John MacArthur, the pastor from Grace Community Church in Sun Valley, California, and radio personality of Grace To You, a syndicated Christian teaching program, offers some advice in his newest of 150 books, The Gospel According to God. He remarks that there are some people who take sin lightly — it’s kind of a trendy thing today. There are lots of churches and lots of churchgoers who are never really confronted by the wretchedness of their own hearts and the sinfulness of their own sin.
We sing very lovely and kind songs in worship and speak often of God’s immeasurable grace. We share about what we believe about God and His plans for the world; we talk about the details of whether the word, “love” is agape, phileo or storge; we smile and pat each other on the back as we tell each other, “Oh, we’re all doing fine.” This makes our times together in church very pleasant, but I wonder if we often sacrifice an important part of the Gospel message.
Our message seems to be primarily intellectual. If you understand and believe you can be all right in God’s eyes. However, try driving 70mph in a 35mph section of road and try explaining to the officer that you “believe” that the speed limit is 35!
In the past century (no, I’m not quite that old! 😉) the good news of salvation was often presented as a fire insurance policy. Get saved or go to hell; not as an invective but simply as a statement of what would happen. Most pulpit ministers never seemed to notice that Heaven and salvation are mentioned many more times in the Bible than hell or condemnation. Taken in total, the Bible really is Good News!
But missing from the current trend of American churches is a call to repentance based on how terrible our sins are in God’s eyes. I find it interesting how often the term “grace” appears associated to MacArthur’s name. Yet he proposes in his latest book that there are limits to that grace, based on our understanding of what the “good news” for us cost Him. In it he describes the literature of Isaiah 53 in detail, showing how this prophecy some 700 years before Jesus was born in Bethlehem described the life and purpose of Jesus coming to the world, to save sinners from the penalty of their sin.
There is this dichotomy in his thesis: God’s grace sent Jesus to die for our sins (the Gospel), but it is our sins that nailed Jesus to the cross (the reason God had to give us grace!). He goes on to say we must not take sin lightly, because it was our sin that put Christ on the cross. How can we treat lightly what he suffered? To look at Jesus on the cross is to understand just what God thinks of our sin, and it is not pretty.
“He was wounded for our transgressions. He was bruised or crushed for our iniquities. The divine chastening, the wrath of God, was put on him for our well-being. All we, like sheep, have gone astray, but God has laid on him the iniquity of us all. (Isaiah 53:5-6) How can that be a light thing?” MacArthur asks. Mel Gibson’s The Passion of the Christ attempted to depict the suffering of Jesus from just prior to His crucifixion all the way through to His death and resurrection. Several details were historically incorrect, but one thing was clear: Jesus suffered miserably and horribly at the hands of men for whom He prayed, “Father, forgive them, for they do not know what they are doing.” (Luke 23:34)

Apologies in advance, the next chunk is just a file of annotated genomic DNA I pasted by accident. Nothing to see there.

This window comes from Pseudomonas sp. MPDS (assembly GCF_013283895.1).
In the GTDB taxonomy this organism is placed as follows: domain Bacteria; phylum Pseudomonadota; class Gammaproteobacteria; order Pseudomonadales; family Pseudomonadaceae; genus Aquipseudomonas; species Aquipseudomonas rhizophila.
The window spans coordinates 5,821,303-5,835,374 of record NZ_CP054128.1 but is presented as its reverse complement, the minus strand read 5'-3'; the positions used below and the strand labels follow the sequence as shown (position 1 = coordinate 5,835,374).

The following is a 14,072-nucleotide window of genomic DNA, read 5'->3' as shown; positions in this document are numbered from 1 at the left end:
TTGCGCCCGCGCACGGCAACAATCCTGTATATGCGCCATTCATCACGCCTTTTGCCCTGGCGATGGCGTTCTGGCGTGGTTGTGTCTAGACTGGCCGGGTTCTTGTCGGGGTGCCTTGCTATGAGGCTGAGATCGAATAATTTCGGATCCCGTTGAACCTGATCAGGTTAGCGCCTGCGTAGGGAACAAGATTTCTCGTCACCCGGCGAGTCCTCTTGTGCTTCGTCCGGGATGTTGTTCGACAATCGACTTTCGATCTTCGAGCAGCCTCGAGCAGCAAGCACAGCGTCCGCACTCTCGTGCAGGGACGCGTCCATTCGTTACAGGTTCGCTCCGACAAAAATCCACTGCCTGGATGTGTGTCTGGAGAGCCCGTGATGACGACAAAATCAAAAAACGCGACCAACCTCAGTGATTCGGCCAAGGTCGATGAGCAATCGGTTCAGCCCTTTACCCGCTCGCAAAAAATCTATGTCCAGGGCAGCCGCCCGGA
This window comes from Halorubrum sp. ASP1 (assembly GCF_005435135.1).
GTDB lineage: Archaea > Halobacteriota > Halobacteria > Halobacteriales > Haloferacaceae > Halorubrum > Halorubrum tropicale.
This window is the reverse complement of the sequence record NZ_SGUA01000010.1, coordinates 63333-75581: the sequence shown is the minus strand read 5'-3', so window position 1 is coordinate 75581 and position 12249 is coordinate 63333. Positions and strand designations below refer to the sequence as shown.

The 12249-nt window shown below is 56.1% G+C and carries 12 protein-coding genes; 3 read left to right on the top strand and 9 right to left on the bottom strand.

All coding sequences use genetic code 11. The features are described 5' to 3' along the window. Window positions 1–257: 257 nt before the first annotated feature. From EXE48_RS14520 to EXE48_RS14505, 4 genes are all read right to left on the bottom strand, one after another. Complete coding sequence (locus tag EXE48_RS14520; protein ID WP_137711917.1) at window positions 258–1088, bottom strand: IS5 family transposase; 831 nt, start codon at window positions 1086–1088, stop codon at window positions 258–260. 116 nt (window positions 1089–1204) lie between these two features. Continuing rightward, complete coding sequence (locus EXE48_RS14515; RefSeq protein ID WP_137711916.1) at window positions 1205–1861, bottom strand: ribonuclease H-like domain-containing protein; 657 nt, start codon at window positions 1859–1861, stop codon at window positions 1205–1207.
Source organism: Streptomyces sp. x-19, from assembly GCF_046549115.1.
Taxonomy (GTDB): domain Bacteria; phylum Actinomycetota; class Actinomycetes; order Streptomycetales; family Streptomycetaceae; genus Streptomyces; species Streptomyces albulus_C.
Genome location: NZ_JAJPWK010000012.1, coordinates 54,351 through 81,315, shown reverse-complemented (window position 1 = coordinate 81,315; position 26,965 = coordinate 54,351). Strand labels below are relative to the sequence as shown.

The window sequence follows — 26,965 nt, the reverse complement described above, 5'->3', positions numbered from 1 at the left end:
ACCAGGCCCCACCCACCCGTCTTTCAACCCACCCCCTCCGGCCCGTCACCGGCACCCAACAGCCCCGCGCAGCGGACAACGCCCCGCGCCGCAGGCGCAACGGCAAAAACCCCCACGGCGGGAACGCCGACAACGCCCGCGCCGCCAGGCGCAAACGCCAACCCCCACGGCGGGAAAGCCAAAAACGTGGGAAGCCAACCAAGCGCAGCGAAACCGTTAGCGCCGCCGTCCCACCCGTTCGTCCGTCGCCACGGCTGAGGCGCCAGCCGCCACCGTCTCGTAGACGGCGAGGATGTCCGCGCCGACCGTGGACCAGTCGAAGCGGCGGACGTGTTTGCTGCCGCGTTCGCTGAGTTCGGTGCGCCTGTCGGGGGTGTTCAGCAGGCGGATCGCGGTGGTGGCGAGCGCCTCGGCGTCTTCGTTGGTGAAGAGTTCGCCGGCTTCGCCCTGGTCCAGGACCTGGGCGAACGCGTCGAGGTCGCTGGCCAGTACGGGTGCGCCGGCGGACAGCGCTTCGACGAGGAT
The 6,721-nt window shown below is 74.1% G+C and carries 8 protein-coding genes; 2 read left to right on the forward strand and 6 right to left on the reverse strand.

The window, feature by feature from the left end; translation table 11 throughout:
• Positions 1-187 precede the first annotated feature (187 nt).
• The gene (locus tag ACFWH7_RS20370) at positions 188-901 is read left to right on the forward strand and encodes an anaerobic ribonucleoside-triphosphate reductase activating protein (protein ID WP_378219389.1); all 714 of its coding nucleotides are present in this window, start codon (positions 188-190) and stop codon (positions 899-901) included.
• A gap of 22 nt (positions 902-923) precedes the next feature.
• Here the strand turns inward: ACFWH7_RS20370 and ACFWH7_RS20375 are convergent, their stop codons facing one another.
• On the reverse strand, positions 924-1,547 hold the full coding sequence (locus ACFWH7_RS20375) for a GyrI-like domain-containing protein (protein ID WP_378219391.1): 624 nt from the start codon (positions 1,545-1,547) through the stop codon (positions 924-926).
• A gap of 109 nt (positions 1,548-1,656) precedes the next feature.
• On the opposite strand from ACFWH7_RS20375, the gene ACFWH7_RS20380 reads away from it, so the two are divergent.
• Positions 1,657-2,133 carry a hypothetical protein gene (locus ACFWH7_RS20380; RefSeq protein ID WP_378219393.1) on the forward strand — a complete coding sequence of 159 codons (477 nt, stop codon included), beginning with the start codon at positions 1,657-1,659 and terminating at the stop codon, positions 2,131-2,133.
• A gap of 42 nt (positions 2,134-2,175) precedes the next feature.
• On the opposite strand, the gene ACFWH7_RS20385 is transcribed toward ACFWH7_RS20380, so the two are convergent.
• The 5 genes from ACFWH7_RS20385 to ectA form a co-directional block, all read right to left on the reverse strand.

As Protestants we usually hang empty crosses in our churches and sometimes I think we miss something the Roman Catholics understand when they have icons of Jesus still there. They see a suffering savior who went through hell to give us Heaven. Too often we gloss over the “hell” he went through and jump as fast as we can to “the joy that was set before Him.” (Hebrews 12:2) We do not like to spend too much time on His “enduring the cross, scorning its shame,” because that is not the point of our lives. True, He created us for Joy, not sorrow; He created us for Peace, not war; He created us for Love, not disinterest; He created us for Life, not death.
But He accomplished our re-creation by going through that hell, and sometimes He guides us through some of it so that we can identify with Him.
“Have the same mindset as Christ Jesus
Who, being in very nature God,
did not consider equality with God something to be used to his own advantage;
rather, he made himself nothing
by taking the very nature of a servant,
being made in human likeness.
And being found in appearance as a man,
he humbled himself
by becoming obedient to death —
even death on a cross! (Philippians 2:5-8)
Otherwise, we might estimate His sacrifice, suffering and death were no big deal. After all, we think, He is God and can handle it; it must not have been that bad for Him. But Jesus was fully man as well, a mystery we cannot get our minds completely around, but a truth that the Bible teaches clearly. And when you see Him on the cross, “His appearance was so marred, beyond human semblance, and His form beyond that of the children of mankind” (Isaiah 52:14), you have to wonder how He could have endured such pain and torture. Why would He go through all that if He could call 10,000 angels to set Himself free (Matthew 26:53)?
It was because of your sin. It was because of my sin. “All we like sheep have gone astray; we have turned — every one — to his own way; and the Lord has laid on him the iniquity of us all.” (Isaiah 53:6)
“If you look at the cross, you will understand the sinfulness of sin. You cannot make light of it when you see it in that fashion.” John MacArthur